The student news site of Westerly High School

The Barker

Healthy Foods Lead to a Healthy Brain

Isabel Huckle, Student Contributor

Hang on for a minute...we're trying to find some more stories you might like.


Email This Story






The life of a teenager is a constant race: work, school, practice, homework, maybe a few hours of sleep, but where does food fit in this busy schedule. For an average high school student food tends to be on the go, a second thought once they are busy doing something else. Normally junk food, or foods loaded with sugar and processed beyond believe are the number one choice for a busy teen due to the ease and convenience. However, juveniles should make the change to health alternatives for their meals. If students desire to succeed in school and extracurricular activities while maintaining a normal energy level a switch in foods is needed. In recent years many studies have been done showing that organic, healthy, and unprocessed foods lead to a healthier, more developed and smarter brain. Students need to make the change from processed foods to healthy foods in order to thrive in life.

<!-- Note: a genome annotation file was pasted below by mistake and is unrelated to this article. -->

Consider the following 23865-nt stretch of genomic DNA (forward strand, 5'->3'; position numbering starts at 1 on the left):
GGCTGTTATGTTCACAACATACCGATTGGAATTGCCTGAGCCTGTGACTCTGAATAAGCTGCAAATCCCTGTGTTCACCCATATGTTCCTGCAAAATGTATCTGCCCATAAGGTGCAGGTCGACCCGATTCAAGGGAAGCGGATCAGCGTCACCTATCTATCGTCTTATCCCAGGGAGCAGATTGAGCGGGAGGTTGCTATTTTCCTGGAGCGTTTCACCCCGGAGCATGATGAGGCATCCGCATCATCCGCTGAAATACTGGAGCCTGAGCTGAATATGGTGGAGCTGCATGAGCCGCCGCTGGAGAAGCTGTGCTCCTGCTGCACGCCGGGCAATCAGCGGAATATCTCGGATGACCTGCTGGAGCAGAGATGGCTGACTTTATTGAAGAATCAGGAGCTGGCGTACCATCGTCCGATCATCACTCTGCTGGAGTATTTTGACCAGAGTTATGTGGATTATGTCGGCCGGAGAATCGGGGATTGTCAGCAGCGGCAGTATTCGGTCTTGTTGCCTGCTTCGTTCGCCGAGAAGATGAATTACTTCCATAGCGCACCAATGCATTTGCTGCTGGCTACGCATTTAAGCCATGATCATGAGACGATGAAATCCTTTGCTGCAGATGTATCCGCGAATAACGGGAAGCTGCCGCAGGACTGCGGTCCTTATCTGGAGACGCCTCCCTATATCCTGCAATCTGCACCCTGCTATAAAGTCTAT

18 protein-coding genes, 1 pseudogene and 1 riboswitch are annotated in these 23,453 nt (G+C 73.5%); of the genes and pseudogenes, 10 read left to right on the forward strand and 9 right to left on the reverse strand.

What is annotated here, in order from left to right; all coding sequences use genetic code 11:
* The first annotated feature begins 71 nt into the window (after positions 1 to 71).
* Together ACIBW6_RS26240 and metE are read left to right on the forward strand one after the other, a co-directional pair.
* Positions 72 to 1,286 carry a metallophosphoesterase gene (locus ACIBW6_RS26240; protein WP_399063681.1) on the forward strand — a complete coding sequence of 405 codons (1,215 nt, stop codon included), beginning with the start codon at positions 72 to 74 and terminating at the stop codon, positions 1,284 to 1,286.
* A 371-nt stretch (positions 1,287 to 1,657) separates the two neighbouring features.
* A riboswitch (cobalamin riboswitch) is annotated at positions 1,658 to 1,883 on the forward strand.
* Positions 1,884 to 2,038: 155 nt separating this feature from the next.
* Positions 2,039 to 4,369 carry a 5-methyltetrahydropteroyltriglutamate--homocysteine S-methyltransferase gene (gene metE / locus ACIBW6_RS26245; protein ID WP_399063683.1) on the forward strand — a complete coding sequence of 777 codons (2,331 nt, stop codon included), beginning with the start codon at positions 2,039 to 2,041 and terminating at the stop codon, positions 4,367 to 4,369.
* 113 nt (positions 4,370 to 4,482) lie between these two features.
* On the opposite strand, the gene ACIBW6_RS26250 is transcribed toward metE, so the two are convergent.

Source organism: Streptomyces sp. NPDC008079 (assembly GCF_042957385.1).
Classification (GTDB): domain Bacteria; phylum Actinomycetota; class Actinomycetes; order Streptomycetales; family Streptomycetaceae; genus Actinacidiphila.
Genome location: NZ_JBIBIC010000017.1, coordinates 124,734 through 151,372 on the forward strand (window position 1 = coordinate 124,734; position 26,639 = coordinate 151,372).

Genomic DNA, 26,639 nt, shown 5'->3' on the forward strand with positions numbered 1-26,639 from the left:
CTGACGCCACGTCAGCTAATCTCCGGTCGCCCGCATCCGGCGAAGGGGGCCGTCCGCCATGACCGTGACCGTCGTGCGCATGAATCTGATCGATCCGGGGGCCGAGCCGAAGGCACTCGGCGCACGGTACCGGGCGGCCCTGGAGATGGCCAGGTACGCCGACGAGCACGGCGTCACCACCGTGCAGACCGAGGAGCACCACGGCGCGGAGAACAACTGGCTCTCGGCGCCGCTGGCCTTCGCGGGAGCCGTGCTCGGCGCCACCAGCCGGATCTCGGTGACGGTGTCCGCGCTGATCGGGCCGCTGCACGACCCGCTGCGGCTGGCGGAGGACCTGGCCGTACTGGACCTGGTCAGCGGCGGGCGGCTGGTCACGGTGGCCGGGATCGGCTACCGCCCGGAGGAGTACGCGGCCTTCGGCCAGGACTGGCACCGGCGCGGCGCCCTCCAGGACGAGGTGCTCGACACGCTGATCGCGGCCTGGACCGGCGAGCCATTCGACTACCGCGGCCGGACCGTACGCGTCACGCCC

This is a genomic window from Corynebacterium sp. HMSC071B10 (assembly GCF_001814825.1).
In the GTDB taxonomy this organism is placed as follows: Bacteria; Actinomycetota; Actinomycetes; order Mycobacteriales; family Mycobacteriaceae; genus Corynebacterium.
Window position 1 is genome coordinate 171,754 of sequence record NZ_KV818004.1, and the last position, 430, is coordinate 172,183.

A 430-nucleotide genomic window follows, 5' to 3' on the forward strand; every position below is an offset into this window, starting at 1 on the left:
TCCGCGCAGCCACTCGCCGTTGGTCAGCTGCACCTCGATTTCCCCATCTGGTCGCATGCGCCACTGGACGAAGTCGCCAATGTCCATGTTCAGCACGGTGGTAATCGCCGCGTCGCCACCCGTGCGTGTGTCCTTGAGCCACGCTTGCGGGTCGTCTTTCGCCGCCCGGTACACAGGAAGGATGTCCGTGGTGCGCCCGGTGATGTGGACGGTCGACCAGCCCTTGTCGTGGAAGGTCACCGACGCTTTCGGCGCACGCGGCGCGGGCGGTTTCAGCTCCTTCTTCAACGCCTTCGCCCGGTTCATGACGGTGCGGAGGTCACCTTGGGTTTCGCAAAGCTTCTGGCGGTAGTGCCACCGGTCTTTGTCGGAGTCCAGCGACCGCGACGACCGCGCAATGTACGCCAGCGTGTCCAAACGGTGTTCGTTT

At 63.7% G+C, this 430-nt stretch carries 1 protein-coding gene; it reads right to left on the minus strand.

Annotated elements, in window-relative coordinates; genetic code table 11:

The healthier a person eats the more likely their mood is to be better. Mood is greatly affected by the fuel a person puts into their body. A study done by Harvard Medical School in 2015 gives insight into how the more vitamins, minerals and antioxidants put into the body the better the mood will be “Other studies have compared “traditional” diets, like the Mediterranean diet and the traditional Japanese diet, to a typical “Western” diet and have shown that the risk of depression is 25% to 35% lower in those who eat a traditional diet. Scientists account for this difference because these traditional diets tend to be high in vegetables, fruits, unprocessed grains, and fish and seafood, and to contain only modest amounts of lean meats and dairy. They are also void of processed and refined foods and sugars, which are staples of the “Western” dietary pattern” Selhub 1). Just by altering a diet the mood of the person drastically changes over time. This is because the Mediterranean and traditional Japanese diet contain less sugar and processed items that the body has trouble breaking down. According to Harvard’s Medical School, when the body struggles to break down food items the neurons lining the gastrointestinal tract react negatively resulting in an upset or depressed mood. Therefore, eating organic and natural foods leads to a happier and healthier mood more frequently.